Expert Opinion: how Plastic Affects Global Warming

 
 
The Effects of Plastics on Marine Rafting Organisms:
 
Biodiversity is also affected by plastic in oceans through the phenomenon of “marine rafting” (Branes & Miller). Marine rafting is an event where organisms latch on to a surface and can travel either long or short distances to new places (Branes & Miller). The organisms that partake in this are very diverse (Branes & Miller). The example of marine rafting organisms that Branes and Miller give in their 2004 work “Drifting Plastic and its Consequences for Sessile Organism Dispersal in Atlantic Ocean”, are organisms that range from algae to lizards (Branes & Miller). While marine rafting has existed for millions of years, the creation of commercial shipping has completely changed the means by which it happens (Branes & Miller). Through the availability of abundant and fast moving vessels to marine raft on, organisms have been dispersed at a rate far more rapid than any time before industrial shipping (Branes & Miller).
 
This is vitally important since the introduction of non-native species into new environments has proved to be a major factor in biodiversity loss (Branes & Miller). One area of particular concern is the sub-polar regions (Branes & Miller). Cold temperatures are one deterrent for nonnative species looking to take root in a new ecosystem (Branes & Miller). The sub polar regions cold temperatures had been protecting them from invasion, however, today, this area is increasingly more vulnerable as it warms (Branes & Miller). This is especially alarming because the southern ocean is the only place identified as having no known invasive species (Branes & Miller). In addition, the southern ocean has the highest level of endemic species, or species that are only native to one area, dwelling there, making it of the utmost importance to protect (Branes & Miller). The destruction of aquatic biodiversity is just one of the many effects that plastics have on complex ocean ecosystems. I will now offer the policy recommendations and mitigation strategies for ocean plastics that I have found in my research.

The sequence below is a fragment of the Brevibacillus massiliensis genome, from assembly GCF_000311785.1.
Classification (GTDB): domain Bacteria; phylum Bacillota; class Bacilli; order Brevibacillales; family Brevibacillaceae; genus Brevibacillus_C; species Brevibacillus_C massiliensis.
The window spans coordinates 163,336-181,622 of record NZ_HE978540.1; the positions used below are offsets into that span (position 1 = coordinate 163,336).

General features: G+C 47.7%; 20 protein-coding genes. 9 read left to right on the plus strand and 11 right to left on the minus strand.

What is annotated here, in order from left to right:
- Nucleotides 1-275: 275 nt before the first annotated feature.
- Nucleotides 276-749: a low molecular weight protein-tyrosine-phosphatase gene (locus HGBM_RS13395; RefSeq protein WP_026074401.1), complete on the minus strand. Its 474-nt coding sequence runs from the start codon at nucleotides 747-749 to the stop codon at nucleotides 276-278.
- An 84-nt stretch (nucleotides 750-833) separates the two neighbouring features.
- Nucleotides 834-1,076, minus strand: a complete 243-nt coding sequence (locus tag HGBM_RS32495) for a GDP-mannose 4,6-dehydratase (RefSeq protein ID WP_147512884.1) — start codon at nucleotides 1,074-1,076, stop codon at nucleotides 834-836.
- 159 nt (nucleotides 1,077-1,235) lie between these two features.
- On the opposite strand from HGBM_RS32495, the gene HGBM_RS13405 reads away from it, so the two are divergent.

Policy Option #1: Targeting Entry Points
 
One policy option is to focus mitigation efforts to decrease plastics entering waterways (Rochman, 2016). Rochman contests in her work “Strategies for reducing ocean plastic debris should be diverse and guided by science” that ideally, among the sites that should be targeted are China and Indonesia as both of these countries produce large amounts of plastic and are thought to be main entry points for plastic to infiltrate oceans (Rochman, 2016). In addition, Indonesia is a good candidate because the sea is semi closed off, which accumulates high densities of plastic, causing major ecological issues in the area (Branes & Miller, 2004). One model predicts that by focusing efforts on the sources of plastic and entryways into water systems, 31% of plastics could be removed by 2025 (Rochman, 2016). Focusing energy on extracting plastic out of the ocean, however, yielded only 17% of plastics removed by 2025 (Rochman, 2016). One way to control the amount of plastic entering the oceans is by creating policy that outlaws specific plastic products that are particularly harmful, for example, microbes from beauty and personal care products (Rochman, 2016). In addition, putting caps on plastic production could be a way to ensure companies are not producing more than needed. Taxes on companies that have plastic in their products could provide incentives to switch to a different, more eco-friendly medium of packaging. The various, complex stakeholders that this approach to plastic pollution mitigation would involve include any company that produces plastic, Indonesian and Chinese government organizations to enforce new limitations on companies, and the general public that uses these products.
 
Challenges of Policy Option #1: